PhotoshopHas high-fidelity design capabilities and image editing, but the type rendering isn’t true-to-browser and it’s lacking in layout capabilities. Each new release feels more bloated and directionless than the last.
Illustrator is great for drawing and working with vectors, but the type and image rendering aren’t true-to-browser and it’s ill suited for anything but the simplest layouts.
InDesign is capable of high-fidelity layouts and has advanced type styling features with stylesheets, but it’s primarily a print application and lacks the language and feel for screen-based designs.
Fireworks showed promise back in the hands of Macromedia, but it has taken a backseat under Adobe. It’s primarily a screen-based design app and is great for prototyping and image optimization, but it lacks true-to-browser type rendering, is flakey performance-wise, and feels neglected among the flagship Adobe products.
Dreamweaver is a hybrid WYSIWYG text editor with true-to-browser type and layout rendering, but it lacks flexible visual design capabilities, image editing, and typographic control.
Browsers are obviously the baseline for type and layout rendering as they are the platforms we’re designing for; but the design production is then transferred to hand coding in text editors. Hand coding isn’t the problem here; it’s the prospect of laying out a page without design production tools that’s difficult for many (myself included).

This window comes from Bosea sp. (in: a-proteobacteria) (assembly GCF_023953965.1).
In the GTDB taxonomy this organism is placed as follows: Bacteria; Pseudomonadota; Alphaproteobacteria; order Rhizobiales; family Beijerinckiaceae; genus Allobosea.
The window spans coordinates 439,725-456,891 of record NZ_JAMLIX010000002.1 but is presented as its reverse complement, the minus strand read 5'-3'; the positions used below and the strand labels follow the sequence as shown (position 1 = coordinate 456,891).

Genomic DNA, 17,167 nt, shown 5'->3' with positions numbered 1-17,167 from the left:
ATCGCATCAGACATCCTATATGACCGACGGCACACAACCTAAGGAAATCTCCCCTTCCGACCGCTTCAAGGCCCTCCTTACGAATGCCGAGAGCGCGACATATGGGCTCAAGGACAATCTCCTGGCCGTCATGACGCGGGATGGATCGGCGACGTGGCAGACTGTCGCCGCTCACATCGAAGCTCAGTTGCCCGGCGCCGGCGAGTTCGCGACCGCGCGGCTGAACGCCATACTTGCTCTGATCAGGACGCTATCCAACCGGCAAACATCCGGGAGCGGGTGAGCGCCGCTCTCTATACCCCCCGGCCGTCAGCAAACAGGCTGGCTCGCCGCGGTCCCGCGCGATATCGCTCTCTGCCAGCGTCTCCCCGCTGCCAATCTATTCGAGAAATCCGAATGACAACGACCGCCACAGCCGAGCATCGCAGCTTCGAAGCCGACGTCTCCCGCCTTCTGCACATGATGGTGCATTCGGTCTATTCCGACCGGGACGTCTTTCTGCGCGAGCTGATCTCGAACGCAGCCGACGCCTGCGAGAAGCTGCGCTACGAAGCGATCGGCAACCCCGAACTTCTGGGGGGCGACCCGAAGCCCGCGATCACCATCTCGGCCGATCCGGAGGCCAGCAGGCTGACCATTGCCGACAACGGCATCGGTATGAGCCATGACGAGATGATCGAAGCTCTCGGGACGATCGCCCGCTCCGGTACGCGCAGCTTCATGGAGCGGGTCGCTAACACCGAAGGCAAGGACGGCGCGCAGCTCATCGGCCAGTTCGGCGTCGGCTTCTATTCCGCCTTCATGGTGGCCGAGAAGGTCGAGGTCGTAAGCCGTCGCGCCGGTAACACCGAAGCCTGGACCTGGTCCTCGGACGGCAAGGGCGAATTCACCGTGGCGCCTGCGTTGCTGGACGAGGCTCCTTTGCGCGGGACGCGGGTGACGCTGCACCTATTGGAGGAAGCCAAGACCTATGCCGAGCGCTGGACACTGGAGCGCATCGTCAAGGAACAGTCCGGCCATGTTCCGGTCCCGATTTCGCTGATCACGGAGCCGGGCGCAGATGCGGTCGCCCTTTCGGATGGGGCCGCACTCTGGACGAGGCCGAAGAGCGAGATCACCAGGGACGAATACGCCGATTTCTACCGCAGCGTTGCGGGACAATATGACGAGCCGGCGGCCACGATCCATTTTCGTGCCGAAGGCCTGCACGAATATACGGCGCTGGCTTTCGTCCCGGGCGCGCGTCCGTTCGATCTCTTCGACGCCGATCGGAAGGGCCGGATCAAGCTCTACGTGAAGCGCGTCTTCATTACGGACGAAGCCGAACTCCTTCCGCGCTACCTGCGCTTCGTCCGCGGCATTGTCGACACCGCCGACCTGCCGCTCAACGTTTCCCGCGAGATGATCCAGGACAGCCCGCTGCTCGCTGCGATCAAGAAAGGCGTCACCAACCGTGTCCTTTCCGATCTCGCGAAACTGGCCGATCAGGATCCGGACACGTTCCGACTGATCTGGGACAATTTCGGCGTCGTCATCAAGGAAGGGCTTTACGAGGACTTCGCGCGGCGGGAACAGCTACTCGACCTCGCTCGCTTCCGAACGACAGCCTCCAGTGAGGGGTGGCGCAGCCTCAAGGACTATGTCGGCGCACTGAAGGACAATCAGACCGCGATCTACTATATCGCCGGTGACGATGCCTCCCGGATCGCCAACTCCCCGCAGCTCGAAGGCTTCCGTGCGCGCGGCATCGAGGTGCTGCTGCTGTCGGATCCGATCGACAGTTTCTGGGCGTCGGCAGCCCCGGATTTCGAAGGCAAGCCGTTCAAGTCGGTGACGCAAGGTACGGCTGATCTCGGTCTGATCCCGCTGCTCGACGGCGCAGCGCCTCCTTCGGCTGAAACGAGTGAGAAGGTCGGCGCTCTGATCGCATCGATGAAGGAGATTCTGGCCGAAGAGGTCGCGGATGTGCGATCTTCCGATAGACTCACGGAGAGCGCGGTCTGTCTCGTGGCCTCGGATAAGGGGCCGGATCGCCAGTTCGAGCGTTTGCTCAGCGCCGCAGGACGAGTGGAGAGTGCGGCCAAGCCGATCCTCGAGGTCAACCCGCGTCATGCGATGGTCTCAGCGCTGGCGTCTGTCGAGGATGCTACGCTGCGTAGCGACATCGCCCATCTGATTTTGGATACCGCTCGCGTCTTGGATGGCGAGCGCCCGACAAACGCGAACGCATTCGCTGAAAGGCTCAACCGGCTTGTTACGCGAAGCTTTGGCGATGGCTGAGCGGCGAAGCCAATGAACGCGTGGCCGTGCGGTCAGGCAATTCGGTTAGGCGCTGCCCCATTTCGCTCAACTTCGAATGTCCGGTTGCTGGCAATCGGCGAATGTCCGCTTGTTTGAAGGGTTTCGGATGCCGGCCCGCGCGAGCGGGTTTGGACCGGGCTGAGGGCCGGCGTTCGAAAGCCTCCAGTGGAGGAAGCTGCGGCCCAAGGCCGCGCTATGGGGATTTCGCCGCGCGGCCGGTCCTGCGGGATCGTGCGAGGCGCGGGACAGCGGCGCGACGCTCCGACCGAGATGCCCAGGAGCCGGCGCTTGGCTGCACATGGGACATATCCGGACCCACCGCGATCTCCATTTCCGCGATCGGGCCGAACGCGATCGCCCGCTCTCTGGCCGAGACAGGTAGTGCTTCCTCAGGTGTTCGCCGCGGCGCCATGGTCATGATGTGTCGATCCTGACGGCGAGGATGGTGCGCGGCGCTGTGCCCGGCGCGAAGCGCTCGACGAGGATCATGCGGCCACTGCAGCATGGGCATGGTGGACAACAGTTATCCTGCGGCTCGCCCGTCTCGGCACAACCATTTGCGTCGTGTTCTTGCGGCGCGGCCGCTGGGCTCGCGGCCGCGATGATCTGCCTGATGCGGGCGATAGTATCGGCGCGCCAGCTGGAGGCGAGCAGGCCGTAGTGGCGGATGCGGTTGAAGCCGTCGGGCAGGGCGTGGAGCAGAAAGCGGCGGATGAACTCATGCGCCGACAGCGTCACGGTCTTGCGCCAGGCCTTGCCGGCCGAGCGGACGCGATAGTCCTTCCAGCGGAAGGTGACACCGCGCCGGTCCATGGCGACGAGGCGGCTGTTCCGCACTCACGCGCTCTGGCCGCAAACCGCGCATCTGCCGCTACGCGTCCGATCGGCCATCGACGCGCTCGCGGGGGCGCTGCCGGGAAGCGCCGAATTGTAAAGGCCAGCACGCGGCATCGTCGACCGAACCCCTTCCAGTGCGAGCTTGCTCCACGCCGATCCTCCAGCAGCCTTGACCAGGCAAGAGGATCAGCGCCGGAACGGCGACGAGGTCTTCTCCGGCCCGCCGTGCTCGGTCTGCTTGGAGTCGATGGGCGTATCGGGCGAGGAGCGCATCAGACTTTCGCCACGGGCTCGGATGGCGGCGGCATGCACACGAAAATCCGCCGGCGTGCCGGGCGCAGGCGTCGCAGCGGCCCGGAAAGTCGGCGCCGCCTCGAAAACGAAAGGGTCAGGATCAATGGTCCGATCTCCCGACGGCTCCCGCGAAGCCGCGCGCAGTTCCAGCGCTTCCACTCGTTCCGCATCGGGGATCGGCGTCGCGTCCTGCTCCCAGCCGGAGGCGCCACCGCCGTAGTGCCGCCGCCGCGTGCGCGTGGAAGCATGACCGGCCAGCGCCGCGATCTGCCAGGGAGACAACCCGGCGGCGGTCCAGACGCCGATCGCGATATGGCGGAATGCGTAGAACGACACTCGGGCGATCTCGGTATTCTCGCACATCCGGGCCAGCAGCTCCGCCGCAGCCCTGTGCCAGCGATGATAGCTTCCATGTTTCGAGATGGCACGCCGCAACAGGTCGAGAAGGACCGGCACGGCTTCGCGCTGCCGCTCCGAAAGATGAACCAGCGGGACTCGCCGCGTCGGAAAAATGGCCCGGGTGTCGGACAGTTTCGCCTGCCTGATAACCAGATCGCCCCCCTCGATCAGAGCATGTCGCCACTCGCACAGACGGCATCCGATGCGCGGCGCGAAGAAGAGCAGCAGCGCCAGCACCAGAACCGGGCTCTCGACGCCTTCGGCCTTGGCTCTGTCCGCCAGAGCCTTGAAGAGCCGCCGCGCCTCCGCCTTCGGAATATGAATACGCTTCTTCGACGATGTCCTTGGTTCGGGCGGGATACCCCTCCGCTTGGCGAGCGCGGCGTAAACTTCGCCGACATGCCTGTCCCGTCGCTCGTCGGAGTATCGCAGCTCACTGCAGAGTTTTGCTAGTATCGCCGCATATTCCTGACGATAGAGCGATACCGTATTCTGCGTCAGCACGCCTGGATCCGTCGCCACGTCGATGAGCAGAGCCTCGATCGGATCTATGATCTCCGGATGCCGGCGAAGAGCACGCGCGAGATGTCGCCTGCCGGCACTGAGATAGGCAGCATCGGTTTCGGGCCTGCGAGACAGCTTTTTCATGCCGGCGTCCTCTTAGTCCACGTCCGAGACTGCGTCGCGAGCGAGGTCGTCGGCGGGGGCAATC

In recent years, a few indie image editing apps have hit the scene, including Pixelmator and Acorn. These apps, and others like them, are impressive achievements, and a good alternative for certain tasks like image editing. Unfortunately, they aren’t sophisticated enough to compete with the applications above when it comes to web design and layout. And that’s OK—I don’t believe they want to compete in this space; I only mention them for the purpose of discussion.
So what does an app that’s made for web design look like? What are the native and common attributes that keep popping up with every page we design? This is a start for the considerations I find myself making on nearly every design I work on.
Per document grids
Different designs require different grids. Currently, in an app like Photoshop, you are only able to set global grid settings. Meaning, if you want to use different grids for your documents, you need to change these settings each time. Many people I know (myself included) get around this by just drawing out a grid on a separate layer and placing it above all the other layers. The disadvantage of this is not being able to use any sort of snap-to-grid and alignment functions built into the program. Everything either needs to be eyeballed or placed mathematically through a measurement palette. Having this reside at the document level would allow a design’s grid to travel with it and stay intact for repeat uses (especially important when working as part of a team and sharing documents).